Seabee divers work on underwater training range off Kauai


KAUAI, Hawaii — Diving in the Pacific Ocean off the Pacific Missile Range Facility (PMRF), Seabee divers assigned to Underwater Construction Team 2 (UCT-2) spent two months conducting maintenance and repair on the world’s largest underwater training range.

The project represents both valuable operational experience for UCT-2 and much-needed maintenance to the range.

“PMRF is a valuable training ground,” said Mike Dick, range manager. “The underwater cables allow communication and tracking capabilities with submarines during underwater training exercises.

“We have tried to accomplish this mission with commercial units, but no one has been able to match the quality, efficiency or cost savings provided by the Seabees. They have been invaluable in the maintenance of this range.”

The team put in six-day work weeks correcting damage due to abrasion, corrosion and sand-scouring from winter storms. They inspected cable systems, installed and stabilized protective split pipe and replaced cathodic protection. Their total of 86 dives ranged from 7 to 110 feet with a total bottom time of 216 hours.

“It is a privilege to be able to dive in such clear and warm water,” said Steelworker 1st Class James Kirk. “Usually our diving conditions are dark and cold water.”

The repairs and maintenance ensure that the range will remain operational to support future fleetwide exercises.

Seabee divers are a special breed of the Navy Seabees, possessing both the construction skills of a Seabee and the skills of a deep-sea diver. They come from Naval Construction Battalions, where they hone their individual job skills in the construction field and then spend six months at the Naval Diving Salvage Training Center, learning the application of those skill sets in an underwater environment. This makes them unique within both the Seabee and diver communities.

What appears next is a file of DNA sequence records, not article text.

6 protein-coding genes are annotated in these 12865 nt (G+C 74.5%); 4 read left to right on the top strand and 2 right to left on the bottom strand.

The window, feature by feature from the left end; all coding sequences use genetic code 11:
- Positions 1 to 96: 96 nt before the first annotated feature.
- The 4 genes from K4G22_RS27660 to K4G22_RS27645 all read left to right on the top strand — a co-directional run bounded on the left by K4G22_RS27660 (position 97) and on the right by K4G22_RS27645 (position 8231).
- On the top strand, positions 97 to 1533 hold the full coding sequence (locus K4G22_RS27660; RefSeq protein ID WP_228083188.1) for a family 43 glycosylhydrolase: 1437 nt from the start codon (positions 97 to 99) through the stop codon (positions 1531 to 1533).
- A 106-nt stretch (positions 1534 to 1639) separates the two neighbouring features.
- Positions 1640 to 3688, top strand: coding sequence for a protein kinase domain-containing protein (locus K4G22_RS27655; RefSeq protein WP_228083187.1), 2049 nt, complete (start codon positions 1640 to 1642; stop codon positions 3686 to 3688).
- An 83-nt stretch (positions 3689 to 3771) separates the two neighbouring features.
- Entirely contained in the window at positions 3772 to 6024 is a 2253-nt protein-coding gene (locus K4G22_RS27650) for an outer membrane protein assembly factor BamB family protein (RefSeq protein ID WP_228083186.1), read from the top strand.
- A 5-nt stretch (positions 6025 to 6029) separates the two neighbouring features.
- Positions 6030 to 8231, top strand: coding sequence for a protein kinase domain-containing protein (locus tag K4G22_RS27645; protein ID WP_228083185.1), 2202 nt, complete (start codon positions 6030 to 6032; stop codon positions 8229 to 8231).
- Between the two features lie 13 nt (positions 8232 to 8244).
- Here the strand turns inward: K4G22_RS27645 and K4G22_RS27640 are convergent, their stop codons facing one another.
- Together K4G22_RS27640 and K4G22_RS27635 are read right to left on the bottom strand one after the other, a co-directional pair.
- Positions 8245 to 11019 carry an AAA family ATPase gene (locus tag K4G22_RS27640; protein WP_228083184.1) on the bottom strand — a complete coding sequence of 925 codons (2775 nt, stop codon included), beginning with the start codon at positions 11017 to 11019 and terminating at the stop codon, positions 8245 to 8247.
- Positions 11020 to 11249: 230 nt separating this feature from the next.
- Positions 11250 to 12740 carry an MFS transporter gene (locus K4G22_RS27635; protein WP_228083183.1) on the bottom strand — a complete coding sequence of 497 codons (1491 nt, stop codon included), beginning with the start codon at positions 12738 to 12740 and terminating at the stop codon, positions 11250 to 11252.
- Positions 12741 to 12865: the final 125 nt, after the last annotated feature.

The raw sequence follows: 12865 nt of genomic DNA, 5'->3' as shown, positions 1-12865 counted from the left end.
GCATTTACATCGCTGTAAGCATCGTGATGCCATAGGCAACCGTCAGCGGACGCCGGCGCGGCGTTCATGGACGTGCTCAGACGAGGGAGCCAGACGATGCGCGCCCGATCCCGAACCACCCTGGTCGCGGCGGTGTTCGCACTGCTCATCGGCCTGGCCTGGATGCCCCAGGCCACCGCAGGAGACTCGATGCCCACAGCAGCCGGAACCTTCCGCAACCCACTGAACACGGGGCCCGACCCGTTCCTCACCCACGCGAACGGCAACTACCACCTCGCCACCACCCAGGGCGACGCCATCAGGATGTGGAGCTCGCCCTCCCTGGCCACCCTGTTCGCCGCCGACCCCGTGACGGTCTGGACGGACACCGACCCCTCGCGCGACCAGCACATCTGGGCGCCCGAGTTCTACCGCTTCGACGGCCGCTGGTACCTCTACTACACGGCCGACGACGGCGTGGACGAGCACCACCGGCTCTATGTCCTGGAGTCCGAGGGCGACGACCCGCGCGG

UCT-2 was able to do some community outreach while at the range, providing an orientation brief to a group of Civil Air Patrol cadets from Worcester, Mass., during a range tour.

The divers explained what Seabee divers do and what equipment they use. The orientation included a look at different types of dive gear, a recompression chamber and support crafts.

The 14-member dive team also volunteered a day’s worth of construction skills at the Kauai Habitat for Humanity.

“I felt honored to have helped provide a positive impact in the Kauai community,” said Chief Hospital Corpsman Timothy Kerr. “It’s nice to get back to ‘old fashioned’ Seabee work sometimes.”

“The PMRF cable project was a great experience,” said Chief Construction Electrician Adam Winters. “It combined world-class diving with blue-collar hard work.”

The next deployment stop for UCT-2 is Timor Leste, where the divers will construct a rubble mound pier and conduct both dive and construction training with the Timorese military.

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